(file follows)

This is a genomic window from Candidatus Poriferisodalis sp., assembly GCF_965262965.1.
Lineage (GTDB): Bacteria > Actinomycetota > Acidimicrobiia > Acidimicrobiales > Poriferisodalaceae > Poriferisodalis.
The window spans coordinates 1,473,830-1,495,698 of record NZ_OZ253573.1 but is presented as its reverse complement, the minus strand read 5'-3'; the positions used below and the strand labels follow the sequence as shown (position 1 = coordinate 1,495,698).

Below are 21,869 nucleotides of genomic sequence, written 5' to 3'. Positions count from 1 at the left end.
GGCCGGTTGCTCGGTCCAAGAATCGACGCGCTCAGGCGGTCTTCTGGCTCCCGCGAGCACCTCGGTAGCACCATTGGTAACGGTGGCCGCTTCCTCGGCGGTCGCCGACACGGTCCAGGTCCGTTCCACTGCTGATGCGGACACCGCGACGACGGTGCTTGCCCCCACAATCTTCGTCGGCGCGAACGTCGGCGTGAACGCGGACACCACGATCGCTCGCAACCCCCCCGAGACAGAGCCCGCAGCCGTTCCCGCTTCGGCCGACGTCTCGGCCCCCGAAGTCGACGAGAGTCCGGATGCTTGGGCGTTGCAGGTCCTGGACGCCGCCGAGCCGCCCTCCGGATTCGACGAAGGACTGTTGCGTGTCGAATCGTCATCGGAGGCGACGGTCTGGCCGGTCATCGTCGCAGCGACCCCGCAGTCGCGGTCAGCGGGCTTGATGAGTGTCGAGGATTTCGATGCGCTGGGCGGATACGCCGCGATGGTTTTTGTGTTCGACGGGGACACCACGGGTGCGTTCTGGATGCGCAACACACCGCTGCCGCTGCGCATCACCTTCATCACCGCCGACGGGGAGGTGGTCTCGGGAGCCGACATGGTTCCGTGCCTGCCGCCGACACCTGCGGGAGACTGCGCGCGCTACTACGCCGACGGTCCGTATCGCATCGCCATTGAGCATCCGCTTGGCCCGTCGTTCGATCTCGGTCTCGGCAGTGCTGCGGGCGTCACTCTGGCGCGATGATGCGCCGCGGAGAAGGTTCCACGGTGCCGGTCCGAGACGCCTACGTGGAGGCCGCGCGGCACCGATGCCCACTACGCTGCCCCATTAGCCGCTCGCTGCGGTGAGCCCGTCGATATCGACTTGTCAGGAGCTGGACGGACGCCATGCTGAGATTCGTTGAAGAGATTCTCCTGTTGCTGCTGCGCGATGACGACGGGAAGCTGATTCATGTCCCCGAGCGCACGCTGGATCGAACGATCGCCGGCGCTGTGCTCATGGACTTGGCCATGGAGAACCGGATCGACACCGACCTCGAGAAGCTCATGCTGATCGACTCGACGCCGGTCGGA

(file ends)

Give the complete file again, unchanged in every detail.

This is a genomic window from Candidatus Poriferisodalis sp., assembly GCF_965262965.1.
Lineage (GTDB): Bacteria > Actinomycetota > Acidimicrobiia > Acidimicrobiales > Poriferisodalaceae > Poriferisodalis.
The window spans coordinates 1,473,830-1,495,698 of record NZ_OZ253573.1 but is presented as its reverse complement, the minus strand read 5'-3'; the positions used below and the strand labels follow the sequence as shown (position 1 = coordinate 1,495,698).

Below are 21,869 nucleotides of genomic sequence, written 5' to 3'. Positions count from 1 at the left end.
GGCCGGTTGCTCGGTCCAAGAATCGACGCGCTCAGGCGGTCTTCTGGCTCCCGCGAGCACCTCGGTAGCACCATTGGTAACGGTGGCCGCTTCCTCGGCGGTCGCCGACACGGTCCAGGTCCGTTCCACTGCTGATGCGGACACCGCGACGACGGTGCTTGCCCCCACAATCTTCGTCGGCGCGAACGTCGGCGTGAACGCGGACACCACGATCGCTCGCAACCCCCCCGAGACAGAGCCCGCAGCCGTTCCCGCTTCGGCCGACGTCTCGGCCCCCGAAGTCGACGAGAGTCCGGATGCTTGGGCGTTGCAGGTCCTGGACGCCGCCGAGCCGCCCTCCGGATTCGACGAAGGACTGTTGCGTGTCGAATCGTCATCGGAGGCGACGGTCTGGCCGGTCATCGTCGCAGCGACCCCGCAGTCGCGGTCAGCGGGCTTGATGAGTGTCGAGGATTTCGATGCGCTGGGCGGATACGCCGCGATGGTTTTTGTGTTCGACGGGGACACCACGGGTGCGTTCTGGATGCGCAACACACCGCTGCCGCTGCGCATCACCTTCATCACCGCCGACGGGGAGGTGGTCTCGGGAGCCGACATGGTTCCGTGCCTGCCGCCGACACCTGCGGGAGACTGCGCGCGCTACTACGCCGACGGTCCGTATCGCATCGCCATTGAGCATCCGCTTGGCCCGTCGTTCGATCTCGGTCTCGGCAGTGCTGCGGGCGTCACTCTGGCGCGATGATGCGCCGCGGAGAAGGTTCCACGGTGCCGGTCCGAGACGCCTACGTGGAGGCCGCGCGGCACCGATGCCCACTACGCTGCCCCATTAGCCGCTCGCTGCGGTGAGCCCGTCGATATCGACTTGTCAGGAGCTGGACGGACGCCATGCTGAGATTCGTTGAAGAGATTCTCCTGTTGCTGCTGCGCGATGACGACGGGAAGCTGATTCATGTCCCCGAGCGCACGCTGGATCGAACGATCGCCGGCGCTGTGCTCATGGACTTGGCCATGGAGAACCGGATCGACACCGACCTCGAGAAGCTCATGCTGATCGACTCGACGCCGGTCGGA